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Toward a Safer Health Care System The Critical Need to Improve Measurement

Ashish Jha, MD, MPH1; Peter Pronovost, MD, PhD2
[+] Author Affiliations
1Department of Health Policy and Management, Harvard T. H. Chan School of Public Health, Boston, Massachusetts
2Armstrong Institute for Patient Safety and Quality, Johns Hopkins Medicine, Baltimore, Maryland
JAMA. 2016;315(17):1831-1832. doi:10.1001/jama.2016.3448.
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This Viewpoint discusses how policy makers might develop and implement standardized, validated metrics to track the progress of patient safety improvements.

It has been more than 15 years since To Err Is Human, the landmark report by the Institute of Medicine (IOM), revealed the substantial morbidity and mortality related to medical errors in the United States. Two recent developments have refocused policy makers on getting patient safety right. The first are data suggesting that deaths associated with medical errors may exceed 400 000 annually,1 although this number is controversial, with questions about the degree to which medical errors truly caused each of these deaths and how many deaths were attributable to a medical error when death was inevitable. Regardless, medical error is likely a major cause of death and disability in the United States. The second is the Affordable Care Act, which has, through programs like Value-Based Purchasing and Hospital-Acquired Conditions penalties, made patient safety a financial priority for hospitals. While greater focus on safety is a welcome development, there is little reason to believe that added attention alone will lead to safer care. Why? Because the health care industry lacks valid patient safety measures, which are fundamental to improvement. Without these measures, the key ingredient in these efforts is missing: systematic, real-time data on adverse events with timely feedback to clinicians and health care organizations. Without effective measurement and reporting, progress in patient safety will be arduous and slow.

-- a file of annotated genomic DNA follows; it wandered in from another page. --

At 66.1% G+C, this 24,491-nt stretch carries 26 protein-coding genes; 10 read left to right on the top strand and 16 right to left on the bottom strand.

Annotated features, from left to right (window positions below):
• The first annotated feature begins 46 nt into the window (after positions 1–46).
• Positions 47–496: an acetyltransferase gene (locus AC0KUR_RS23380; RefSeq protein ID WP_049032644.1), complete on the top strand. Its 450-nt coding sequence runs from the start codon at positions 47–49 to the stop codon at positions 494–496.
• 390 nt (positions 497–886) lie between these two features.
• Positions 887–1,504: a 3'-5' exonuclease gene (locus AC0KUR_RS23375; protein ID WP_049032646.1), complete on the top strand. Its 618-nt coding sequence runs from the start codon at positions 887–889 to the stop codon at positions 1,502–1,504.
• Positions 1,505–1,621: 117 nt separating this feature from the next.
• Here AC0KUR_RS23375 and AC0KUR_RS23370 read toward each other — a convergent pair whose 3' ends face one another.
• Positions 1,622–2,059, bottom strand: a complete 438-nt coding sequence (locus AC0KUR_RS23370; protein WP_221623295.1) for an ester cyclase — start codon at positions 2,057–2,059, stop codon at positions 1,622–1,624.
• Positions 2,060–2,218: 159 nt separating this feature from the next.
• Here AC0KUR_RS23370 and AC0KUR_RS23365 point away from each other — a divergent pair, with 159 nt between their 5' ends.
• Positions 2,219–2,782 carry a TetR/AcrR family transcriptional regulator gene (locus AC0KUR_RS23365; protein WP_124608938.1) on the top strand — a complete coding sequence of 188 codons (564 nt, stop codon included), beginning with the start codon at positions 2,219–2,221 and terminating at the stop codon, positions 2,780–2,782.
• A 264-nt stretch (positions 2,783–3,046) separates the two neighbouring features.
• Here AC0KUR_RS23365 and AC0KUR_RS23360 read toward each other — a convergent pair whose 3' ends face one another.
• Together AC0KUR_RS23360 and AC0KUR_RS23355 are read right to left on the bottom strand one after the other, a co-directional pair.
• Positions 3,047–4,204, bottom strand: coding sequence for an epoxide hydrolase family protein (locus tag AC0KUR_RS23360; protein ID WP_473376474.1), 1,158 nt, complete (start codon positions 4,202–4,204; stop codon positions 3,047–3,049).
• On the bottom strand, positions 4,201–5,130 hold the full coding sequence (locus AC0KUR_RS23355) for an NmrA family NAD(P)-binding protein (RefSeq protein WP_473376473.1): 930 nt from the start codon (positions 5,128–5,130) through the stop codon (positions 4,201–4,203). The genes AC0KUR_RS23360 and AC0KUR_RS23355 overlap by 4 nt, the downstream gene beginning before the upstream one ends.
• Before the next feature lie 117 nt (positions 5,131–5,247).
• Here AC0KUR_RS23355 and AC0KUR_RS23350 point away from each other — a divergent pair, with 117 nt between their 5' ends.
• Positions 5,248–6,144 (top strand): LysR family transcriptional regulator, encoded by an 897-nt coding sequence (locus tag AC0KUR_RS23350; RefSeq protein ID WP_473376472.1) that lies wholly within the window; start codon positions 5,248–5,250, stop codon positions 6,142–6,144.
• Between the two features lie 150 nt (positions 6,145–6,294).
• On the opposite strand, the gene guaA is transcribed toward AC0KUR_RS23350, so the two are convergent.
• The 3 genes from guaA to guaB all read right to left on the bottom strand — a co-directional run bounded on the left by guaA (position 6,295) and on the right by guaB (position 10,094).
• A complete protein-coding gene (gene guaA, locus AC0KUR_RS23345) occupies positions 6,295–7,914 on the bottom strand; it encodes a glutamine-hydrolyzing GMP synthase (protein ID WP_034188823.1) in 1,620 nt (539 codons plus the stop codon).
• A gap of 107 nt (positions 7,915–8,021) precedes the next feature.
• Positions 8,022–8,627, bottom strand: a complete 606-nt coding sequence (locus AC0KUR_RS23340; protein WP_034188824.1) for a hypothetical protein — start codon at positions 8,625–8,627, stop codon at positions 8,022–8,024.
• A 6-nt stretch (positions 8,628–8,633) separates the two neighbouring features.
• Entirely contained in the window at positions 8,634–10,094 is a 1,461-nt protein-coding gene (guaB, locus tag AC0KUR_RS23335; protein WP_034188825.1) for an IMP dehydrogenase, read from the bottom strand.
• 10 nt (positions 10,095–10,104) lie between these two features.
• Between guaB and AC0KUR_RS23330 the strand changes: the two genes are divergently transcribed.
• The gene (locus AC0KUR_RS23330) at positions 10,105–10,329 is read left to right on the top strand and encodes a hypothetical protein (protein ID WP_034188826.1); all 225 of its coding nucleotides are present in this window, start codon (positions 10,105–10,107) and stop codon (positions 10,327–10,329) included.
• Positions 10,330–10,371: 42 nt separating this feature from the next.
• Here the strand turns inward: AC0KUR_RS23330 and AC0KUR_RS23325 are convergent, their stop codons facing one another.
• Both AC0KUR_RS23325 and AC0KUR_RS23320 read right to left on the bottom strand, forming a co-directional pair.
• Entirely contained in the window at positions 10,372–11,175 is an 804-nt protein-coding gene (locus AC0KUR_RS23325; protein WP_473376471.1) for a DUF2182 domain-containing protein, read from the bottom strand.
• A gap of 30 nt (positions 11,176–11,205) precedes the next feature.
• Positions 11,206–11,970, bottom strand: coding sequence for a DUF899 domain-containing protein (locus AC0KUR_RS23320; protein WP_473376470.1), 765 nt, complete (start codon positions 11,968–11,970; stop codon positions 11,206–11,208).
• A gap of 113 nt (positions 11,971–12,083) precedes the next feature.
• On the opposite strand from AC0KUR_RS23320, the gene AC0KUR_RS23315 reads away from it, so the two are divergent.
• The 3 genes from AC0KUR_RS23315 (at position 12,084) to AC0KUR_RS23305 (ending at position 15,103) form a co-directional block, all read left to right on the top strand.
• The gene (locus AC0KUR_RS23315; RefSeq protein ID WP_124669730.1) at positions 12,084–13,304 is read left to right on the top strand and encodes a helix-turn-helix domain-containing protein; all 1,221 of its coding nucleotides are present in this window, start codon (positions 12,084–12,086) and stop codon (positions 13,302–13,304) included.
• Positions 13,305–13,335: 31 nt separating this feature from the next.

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The American Medical Association is accredited by the Accreditation Council for Continuing Medical Education to provide continuing medical education for physicians. The AMA designates this journal-based CME activity for a maximum of 1 AMA PRA Category 1 CreditTM per course. Physicians should claim only the credit commensurate with the extent of their participation in the activity. Physicians who complete the CME course and score at least 80% correct on the quiz are eligible for AMA PRA Category 1 CreditTM.
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